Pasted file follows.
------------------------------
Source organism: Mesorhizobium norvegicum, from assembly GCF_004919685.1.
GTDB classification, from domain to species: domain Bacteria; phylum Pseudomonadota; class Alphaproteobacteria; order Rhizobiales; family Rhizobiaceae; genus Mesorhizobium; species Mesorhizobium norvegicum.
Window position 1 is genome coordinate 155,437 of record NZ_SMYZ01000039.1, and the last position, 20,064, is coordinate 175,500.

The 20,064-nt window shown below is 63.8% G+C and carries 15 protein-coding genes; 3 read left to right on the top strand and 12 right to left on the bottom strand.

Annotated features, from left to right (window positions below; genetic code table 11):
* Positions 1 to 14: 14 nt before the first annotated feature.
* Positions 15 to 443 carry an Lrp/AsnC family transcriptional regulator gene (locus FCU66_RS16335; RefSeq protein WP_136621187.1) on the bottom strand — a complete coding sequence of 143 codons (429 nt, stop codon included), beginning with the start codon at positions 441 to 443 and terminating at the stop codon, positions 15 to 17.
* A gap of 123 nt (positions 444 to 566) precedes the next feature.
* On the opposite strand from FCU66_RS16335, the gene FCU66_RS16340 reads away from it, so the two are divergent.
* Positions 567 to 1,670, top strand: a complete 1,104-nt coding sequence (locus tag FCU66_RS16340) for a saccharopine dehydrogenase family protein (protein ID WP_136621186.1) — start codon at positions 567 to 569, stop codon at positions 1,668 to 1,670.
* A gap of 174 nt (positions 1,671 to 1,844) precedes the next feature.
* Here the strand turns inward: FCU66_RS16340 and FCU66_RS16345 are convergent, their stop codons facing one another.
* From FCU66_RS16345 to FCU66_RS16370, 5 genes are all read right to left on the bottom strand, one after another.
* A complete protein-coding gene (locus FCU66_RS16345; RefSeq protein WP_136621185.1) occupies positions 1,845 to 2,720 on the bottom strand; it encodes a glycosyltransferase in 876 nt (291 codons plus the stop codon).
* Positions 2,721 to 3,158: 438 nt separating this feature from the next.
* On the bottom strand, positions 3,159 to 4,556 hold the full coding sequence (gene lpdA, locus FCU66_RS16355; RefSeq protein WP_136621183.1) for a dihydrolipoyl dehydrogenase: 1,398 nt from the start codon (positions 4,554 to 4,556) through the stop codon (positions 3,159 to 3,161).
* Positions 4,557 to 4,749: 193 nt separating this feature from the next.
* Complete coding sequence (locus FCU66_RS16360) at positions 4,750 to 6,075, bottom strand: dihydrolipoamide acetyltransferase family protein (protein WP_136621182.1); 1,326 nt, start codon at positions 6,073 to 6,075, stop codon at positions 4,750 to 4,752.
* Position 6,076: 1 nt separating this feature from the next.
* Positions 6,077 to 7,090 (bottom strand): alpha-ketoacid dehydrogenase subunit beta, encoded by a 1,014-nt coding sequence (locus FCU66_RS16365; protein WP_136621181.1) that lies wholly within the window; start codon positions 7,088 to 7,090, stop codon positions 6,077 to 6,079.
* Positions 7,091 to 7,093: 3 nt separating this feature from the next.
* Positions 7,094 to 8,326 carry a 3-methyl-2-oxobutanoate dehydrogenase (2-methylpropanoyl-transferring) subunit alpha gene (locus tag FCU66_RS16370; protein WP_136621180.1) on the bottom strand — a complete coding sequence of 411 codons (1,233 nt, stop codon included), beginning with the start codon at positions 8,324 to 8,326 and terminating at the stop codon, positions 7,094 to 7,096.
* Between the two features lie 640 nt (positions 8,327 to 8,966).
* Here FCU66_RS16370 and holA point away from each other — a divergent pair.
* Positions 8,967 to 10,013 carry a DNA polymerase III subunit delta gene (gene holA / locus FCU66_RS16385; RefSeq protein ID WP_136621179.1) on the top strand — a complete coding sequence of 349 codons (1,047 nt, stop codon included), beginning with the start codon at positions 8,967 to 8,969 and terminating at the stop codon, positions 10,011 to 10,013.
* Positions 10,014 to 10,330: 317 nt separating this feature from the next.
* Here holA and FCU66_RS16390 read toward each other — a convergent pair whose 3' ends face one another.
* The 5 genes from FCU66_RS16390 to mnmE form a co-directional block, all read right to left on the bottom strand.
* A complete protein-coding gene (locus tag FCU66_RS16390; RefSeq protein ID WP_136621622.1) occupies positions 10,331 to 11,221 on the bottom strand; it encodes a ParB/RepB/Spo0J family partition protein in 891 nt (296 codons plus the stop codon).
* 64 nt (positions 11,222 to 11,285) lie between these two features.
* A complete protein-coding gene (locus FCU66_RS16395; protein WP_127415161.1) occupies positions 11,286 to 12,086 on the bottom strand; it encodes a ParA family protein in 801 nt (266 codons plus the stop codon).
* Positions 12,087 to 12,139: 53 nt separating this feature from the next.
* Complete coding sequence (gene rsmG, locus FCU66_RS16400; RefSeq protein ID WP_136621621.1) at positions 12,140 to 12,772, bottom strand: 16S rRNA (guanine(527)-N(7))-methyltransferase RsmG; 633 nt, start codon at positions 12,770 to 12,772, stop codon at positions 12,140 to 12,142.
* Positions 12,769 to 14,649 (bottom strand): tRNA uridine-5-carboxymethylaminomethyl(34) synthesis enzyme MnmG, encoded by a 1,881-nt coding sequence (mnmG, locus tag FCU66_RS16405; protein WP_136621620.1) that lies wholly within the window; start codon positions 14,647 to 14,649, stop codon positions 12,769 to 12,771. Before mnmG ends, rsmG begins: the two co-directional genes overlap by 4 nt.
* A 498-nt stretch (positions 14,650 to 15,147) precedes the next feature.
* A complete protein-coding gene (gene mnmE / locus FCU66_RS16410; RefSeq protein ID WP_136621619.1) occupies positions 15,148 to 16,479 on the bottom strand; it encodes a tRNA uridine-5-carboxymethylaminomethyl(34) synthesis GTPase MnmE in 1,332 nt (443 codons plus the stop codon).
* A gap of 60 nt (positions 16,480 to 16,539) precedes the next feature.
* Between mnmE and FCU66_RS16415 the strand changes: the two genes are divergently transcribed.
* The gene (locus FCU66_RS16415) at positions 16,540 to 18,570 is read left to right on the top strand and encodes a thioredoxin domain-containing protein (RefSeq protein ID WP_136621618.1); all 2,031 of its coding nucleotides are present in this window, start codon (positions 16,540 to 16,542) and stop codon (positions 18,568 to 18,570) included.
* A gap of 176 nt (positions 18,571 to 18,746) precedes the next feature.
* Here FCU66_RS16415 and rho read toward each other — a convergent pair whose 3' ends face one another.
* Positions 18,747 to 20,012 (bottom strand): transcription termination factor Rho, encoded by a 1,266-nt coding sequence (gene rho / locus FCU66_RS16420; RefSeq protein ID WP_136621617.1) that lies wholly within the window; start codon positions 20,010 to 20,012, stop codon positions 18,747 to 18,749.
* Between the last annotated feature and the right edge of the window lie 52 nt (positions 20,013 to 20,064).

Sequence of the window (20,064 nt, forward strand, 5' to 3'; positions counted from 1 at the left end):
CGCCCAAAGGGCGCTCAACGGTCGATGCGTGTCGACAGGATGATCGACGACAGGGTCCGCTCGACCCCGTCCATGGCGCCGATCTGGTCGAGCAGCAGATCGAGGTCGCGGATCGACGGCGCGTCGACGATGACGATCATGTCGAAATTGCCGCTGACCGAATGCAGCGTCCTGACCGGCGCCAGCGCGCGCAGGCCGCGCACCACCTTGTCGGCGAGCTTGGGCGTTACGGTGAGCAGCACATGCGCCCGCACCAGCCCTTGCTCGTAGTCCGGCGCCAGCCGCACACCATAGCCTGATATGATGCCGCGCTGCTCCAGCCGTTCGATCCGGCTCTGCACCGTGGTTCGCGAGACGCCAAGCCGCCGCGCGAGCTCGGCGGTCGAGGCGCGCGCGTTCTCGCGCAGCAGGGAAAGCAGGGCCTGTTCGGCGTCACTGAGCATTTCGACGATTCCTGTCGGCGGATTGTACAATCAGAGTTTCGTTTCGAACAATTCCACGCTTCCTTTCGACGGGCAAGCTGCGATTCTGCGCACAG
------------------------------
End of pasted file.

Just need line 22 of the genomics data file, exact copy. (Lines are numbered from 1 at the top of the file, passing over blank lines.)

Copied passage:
* Positions 7,094 to 8,326 carry a 3-methyl-2-oxobutanoate dehydrogenase (2-methylpropanoyl-transferring) subunit alpha gene (locus tag FCU66_RS16370; protein WP_136621180.1) on the bottom strand — a complete coding sequence of 411 codons (1,233 nt, stop codon included), beginning with the start codon at positions 8,324 to 8,326 and terminating at the stop codon, positions 7,094 to 7,096.